This is Richard McGuire's unique interactive ebook version of his groundbreaking graphic novel Here.
Richard McGuire's groundbreaking comic strip Here was published under Art Spiegelman's editorship at RAW in 1989.
Built in six pages of interlocking panels, dated by year, it collapsed time and space to tell the story of the corner of a room - and its inhabitants - between the years 500,957,406,073 BC and 2033 AD.
The strip remains one of the most influential and widely discussed contributions to the medium, and it has now been developed, expanded and reimagined by the artist into this full-length, full-colour graphic novel - a must for any fan of the genre.
'From now on, McGuire will be known as the author of the novel Here, because it's a work of literature and art unlike any seen or read before. A book like this comes along once a decade, if not a century' Chris Ware, Guardian
'Promises to leapfrog immediately to the front ranks of the graphic-novel genre' New York Times
Richard McGuire is a regular contributor to the New Yorker magazine. He has written and illustrated both children's books and experimental comics. His work has appeared in The New York Times, McSweeney's, Le Monde and Libération. He has written and directed two omnibus feature films, designed and manufactured his own line of toys, and is also the founder and bass player of the band Liquid Liquid.
From now on, McGuire will be known as the author of the novel Here, because it's a work of literature and art unlike any seen or read before. A book like this comes along once a decade, if not a century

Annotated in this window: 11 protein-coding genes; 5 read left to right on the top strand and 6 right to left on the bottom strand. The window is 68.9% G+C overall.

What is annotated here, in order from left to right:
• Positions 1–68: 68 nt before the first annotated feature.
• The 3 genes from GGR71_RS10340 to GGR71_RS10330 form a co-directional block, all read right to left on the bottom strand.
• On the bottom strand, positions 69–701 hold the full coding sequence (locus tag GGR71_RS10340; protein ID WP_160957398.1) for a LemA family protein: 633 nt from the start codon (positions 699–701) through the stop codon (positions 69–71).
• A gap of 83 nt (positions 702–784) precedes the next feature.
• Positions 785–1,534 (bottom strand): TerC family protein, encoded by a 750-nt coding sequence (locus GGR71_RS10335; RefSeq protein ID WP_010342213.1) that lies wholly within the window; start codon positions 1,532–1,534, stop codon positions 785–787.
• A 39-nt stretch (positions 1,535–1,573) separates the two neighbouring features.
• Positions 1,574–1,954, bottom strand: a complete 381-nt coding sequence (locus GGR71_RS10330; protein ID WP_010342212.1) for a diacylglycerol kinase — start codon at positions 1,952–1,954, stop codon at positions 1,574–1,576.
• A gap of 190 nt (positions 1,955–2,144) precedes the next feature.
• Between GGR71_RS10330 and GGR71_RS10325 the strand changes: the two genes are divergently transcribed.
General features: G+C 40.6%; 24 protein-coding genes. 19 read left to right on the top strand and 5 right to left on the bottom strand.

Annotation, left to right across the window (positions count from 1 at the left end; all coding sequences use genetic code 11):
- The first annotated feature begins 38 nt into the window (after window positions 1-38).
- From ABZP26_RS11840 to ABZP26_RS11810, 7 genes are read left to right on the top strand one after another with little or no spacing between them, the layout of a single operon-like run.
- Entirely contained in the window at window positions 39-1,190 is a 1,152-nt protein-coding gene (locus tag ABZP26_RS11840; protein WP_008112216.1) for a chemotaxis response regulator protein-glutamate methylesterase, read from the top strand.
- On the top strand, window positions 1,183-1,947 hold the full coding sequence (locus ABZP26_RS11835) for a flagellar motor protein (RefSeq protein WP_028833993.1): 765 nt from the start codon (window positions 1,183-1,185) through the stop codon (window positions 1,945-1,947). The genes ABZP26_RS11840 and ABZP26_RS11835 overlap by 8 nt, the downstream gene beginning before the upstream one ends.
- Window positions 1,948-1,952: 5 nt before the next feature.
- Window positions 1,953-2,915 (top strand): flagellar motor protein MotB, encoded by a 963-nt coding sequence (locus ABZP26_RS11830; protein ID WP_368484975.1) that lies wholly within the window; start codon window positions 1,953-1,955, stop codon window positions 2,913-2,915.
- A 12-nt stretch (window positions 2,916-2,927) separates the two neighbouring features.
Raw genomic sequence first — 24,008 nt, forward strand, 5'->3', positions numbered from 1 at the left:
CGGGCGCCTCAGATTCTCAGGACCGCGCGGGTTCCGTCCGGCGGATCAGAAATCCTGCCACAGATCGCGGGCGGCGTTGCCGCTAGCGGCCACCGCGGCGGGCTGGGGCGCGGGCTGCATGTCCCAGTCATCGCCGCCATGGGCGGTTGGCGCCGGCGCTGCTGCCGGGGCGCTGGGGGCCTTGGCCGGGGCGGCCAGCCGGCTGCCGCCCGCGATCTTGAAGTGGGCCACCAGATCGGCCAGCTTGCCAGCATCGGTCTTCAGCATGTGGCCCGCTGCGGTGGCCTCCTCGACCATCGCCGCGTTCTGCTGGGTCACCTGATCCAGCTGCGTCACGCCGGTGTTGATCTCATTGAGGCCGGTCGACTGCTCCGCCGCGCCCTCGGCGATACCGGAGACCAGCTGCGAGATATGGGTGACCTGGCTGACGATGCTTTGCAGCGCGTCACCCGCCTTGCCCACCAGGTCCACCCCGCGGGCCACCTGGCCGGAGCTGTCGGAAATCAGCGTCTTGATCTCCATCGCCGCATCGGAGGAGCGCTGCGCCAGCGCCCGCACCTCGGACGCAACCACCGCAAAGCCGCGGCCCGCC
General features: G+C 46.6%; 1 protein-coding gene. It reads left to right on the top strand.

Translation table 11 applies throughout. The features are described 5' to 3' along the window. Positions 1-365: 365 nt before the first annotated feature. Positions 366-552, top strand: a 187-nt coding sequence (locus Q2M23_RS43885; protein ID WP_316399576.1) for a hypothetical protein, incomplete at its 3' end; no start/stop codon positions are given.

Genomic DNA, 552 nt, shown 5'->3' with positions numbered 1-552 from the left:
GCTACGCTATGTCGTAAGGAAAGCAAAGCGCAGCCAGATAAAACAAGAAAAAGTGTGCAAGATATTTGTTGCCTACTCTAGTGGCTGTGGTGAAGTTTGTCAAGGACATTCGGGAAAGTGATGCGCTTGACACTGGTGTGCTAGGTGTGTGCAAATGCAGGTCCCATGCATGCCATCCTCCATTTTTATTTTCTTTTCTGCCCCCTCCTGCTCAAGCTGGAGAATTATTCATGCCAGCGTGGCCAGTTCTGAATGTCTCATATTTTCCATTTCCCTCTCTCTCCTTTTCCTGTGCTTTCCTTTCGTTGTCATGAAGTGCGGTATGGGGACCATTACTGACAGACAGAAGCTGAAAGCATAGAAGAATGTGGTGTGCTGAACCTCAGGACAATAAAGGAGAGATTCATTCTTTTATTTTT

Promises to leapfrog immediately to the front ranks of the graphic-novel genre
Exquisitely drawn . . . dizzying. To hold it is to covet it
All comics are somehow sheet music of time, but Richard's book is a symphony. I can't think of too many works that totally justify the odd share of attention comics have gotten in recent years, but this is one of them.
A meditation on "impermanence" . . . emotionally compelling yet unsettling
A gorgeous symphony
Beautiful, mesmerizing, a dazzling experiment in form . . . both bleak and vivid and more a work of art than a comic book
The concept is stunningly simple, and in laying bare the universality of existence - its beauty, ugliness, and mundanity - it is utterly moving
McGuire adds lavish color and some plot, but he preserves the captivating, uncanny sense of love, anger and tragedy flying across the centuries while staying in one place.
One of the most engaging graphic novel experiments in book form I've ever seen